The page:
Fault Lines

Randall is moving away from his living wife. With the reckless, innocent grace of a liberated animal he scrambles toe-and-hands up the face of a huge rock; this must be Africa because none of the trees look right. The two boys are little and hold onto her hands, watching their father. When he straddles the top Randall turns around to wave at the three of them. She’s about to tell him to be careful, but then he jumps off, just jumps on purpose, as if he means to amuse the boys. It’s much too high. His body bounces several times with a dull energy like an old tennis ball. He lies still, and then looks up at her sorrowfully because he knows he’s going to die.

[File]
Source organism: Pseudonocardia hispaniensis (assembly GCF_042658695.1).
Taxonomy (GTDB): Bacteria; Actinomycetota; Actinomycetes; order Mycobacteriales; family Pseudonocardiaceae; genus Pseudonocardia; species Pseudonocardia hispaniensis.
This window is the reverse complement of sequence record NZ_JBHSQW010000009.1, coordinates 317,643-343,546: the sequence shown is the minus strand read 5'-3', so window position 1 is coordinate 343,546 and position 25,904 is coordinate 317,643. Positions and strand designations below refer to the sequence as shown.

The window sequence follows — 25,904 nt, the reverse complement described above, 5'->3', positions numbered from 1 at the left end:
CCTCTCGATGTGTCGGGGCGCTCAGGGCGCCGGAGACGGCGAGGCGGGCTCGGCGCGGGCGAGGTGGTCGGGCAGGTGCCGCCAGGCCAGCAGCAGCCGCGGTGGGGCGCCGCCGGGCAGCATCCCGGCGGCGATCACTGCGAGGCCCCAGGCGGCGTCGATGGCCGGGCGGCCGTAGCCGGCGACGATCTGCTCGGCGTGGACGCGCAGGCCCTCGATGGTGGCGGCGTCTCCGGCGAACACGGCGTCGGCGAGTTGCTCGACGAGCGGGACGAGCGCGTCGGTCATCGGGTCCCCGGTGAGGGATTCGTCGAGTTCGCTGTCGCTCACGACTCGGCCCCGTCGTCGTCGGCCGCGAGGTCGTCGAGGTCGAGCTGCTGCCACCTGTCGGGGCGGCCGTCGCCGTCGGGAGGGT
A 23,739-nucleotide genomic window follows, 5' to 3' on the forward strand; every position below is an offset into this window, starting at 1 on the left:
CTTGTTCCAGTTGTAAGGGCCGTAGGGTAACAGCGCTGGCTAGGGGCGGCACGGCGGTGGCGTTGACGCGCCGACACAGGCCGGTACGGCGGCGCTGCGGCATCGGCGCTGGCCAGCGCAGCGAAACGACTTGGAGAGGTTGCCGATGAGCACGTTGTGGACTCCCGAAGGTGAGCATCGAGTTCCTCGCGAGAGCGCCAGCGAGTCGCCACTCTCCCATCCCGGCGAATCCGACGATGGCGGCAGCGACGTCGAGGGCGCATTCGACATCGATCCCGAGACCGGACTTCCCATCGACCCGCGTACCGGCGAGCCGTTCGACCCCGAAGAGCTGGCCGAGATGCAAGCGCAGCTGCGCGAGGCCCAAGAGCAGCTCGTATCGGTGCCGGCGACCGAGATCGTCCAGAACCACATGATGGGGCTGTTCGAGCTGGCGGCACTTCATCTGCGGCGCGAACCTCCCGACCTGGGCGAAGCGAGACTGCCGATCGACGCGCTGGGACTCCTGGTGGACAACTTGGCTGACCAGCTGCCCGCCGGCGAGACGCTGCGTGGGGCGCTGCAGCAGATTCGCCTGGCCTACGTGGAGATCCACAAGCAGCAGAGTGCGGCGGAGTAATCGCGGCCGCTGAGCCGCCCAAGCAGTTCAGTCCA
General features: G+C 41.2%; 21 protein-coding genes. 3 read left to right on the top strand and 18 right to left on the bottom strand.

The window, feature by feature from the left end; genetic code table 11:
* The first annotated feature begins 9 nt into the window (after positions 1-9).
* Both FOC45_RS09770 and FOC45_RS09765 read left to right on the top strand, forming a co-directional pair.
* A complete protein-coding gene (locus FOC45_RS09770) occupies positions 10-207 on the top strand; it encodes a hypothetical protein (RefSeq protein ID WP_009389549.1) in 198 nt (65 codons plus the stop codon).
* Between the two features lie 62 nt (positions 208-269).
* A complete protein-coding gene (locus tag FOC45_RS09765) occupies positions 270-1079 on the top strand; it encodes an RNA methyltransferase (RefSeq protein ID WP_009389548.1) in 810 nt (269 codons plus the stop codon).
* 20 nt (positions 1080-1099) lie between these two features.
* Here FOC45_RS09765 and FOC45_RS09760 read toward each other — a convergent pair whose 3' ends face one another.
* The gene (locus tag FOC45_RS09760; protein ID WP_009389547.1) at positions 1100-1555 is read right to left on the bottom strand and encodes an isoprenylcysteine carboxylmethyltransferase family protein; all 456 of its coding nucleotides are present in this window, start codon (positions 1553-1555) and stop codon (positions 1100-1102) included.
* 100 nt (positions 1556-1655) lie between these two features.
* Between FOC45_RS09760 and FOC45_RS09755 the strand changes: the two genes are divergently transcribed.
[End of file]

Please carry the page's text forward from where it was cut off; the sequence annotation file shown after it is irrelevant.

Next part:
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Barbara Kingsolver’s work has been translated into more than twenty languages. She was awarded the National Humanities Medal, received the 2011 Dayton Literary Peace Prize for the body of her work, and in 2010 won Britain’s Orange Prize for The Lacuna. Her novel The Poisonwood Bible was a finalist for the Pulitzer Prize. She lives with her family on a farm in southern Appalachia.

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